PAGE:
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Today’s Note: A Different Take on Tablets

January 13, 2012

I have covered posts and articles by Jason Hiner (@JasonHiner on twitter) from TechRepublic before, so you probably already know he’s one of my favorite tech authors. Today I am discussing a recent post by him titled “Tablets: What Amazon and Apple know that all the CES tablet peddlers are still missing.”  The article takeaway at the top tells us: “Takeaway: Tablets are everywhere again at CES 2012, but none of them combine the two big reasons why Apple and Amazon tablets have succeeded.”  [quotes from the articles are italicized for emphasis, and all italics are added by unless otherwise noted]

Hiner has a different take on what makes a tablet successful. Hiner sums this up this way: “But, the problem with Android tablets isn’t a time or maturity issue. It’s that Google and all of its hardware partners are playing the wrong game and they haven’t realized it yet.” He tells us that a tablet manufacturer can include all the expensive hardware features it wants, but none of them will help make the tablet a success. To be precise, he explains that “all of these high-end hardware features are really expensive and they are driving up the cost of Android tablets so that they are even more expensive to build than the iPad. And, for what? For features the masses won’t use and don’t want.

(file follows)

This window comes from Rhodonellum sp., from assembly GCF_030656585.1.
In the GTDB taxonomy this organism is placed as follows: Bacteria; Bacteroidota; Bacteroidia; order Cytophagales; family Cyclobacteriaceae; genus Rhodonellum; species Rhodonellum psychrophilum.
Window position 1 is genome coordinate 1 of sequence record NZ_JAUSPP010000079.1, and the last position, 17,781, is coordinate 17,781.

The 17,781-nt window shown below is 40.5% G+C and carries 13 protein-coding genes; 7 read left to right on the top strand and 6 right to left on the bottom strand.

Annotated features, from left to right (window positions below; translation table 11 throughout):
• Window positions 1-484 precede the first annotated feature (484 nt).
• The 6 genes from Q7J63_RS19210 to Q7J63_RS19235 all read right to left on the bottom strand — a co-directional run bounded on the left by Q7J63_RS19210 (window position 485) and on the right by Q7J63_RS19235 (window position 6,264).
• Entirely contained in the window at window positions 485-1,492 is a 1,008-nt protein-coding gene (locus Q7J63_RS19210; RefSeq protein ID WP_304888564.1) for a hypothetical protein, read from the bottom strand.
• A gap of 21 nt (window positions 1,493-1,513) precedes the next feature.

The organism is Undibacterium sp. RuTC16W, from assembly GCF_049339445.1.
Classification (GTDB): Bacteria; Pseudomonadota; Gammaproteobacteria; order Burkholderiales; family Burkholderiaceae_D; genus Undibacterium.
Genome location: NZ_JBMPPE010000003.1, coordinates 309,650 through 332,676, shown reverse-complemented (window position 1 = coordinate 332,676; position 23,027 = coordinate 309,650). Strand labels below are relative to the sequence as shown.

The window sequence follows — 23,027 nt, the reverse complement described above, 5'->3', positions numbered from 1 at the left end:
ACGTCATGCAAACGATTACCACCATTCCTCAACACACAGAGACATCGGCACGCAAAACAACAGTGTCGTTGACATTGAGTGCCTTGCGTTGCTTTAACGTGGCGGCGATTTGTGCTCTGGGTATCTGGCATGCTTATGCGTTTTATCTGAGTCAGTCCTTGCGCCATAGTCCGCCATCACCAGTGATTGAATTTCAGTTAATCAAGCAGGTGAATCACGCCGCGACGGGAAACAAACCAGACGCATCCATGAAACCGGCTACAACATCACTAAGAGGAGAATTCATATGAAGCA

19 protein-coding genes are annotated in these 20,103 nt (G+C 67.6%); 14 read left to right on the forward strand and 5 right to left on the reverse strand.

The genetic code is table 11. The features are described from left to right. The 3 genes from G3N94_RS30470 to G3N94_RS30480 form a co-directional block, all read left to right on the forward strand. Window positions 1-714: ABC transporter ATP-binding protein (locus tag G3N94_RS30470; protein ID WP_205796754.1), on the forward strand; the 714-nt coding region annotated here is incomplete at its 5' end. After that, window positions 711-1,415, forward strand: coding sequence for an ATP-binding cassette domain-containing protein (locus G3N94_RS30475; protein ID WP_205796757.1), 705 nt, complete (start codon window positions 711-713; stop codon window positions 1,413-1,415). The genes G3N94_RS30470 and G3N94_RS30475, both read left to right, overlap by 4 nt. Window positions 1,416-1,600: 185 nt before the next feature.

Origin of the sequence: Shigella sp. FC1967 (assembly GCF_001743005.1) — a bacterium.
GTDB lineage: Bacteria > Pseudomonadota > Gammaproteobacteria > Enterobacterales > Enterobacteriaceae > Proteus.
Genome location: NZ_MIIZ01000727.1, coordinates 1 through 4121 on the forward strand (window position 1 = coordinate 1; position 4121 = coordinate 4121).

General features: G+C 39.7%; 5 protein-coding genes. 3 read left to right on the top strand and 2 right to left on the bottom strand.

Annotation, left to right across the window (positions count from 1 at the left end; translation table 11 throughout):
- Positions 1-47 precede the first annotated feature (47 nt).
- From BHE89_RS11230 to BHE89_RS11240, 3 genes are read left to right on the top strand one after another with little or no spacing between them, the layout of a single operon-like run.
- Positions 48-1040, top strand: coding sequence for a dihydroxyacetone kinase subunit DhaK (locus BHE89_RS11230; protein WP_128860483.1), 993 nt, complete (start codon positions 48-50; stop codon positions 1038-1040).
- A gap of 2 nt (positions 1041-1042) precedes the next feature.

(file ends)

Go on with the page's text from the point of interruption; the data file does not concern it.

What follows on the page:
So what does work? Hiner is prepared to enlighten us: “If you look at the two tablets that have succeeded — the Apple iPad and the Amazon Kindle Fire — both Apple and Amazon have treated their tablets as simple screens connected to powerful sets of software and services.

Imagine that. The key traits are value and…well value, right? How much you get for what you pay, when you measure what you get by the useful software your hardware can actually run. In the end, according to Hiner, we can measure the tablet market just like this:

So, the two successful tablets that the masses have embraced had the same top two features going for them when they launched:
1.) A great price
2.) Services that made them immediately useful.

I’ve already admitted that I’m a fan of Hiner. This article is compelling in a way that’s typical of his work. It’s the best simple breakdown of the tablet market I’ve seen. I own a Kindle Fire, and I’m fairly pleased with it. The value for the money is excellent, even though the hardware is marginal. Maybe that’s why his piece resonated with me. Whatever the case, he’s contributed a lot of insight to the tablet market, and his articles are well worth a read.

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One Comment
  1. It’s a great point. While there are many enthusiasts out there who are willing to spend top dollar for every bell and whistle, most consumers just want something easy to use and well-connected. The rise of cloud computing ought to push tablets in this direction, too, if market forces don’t do it first.

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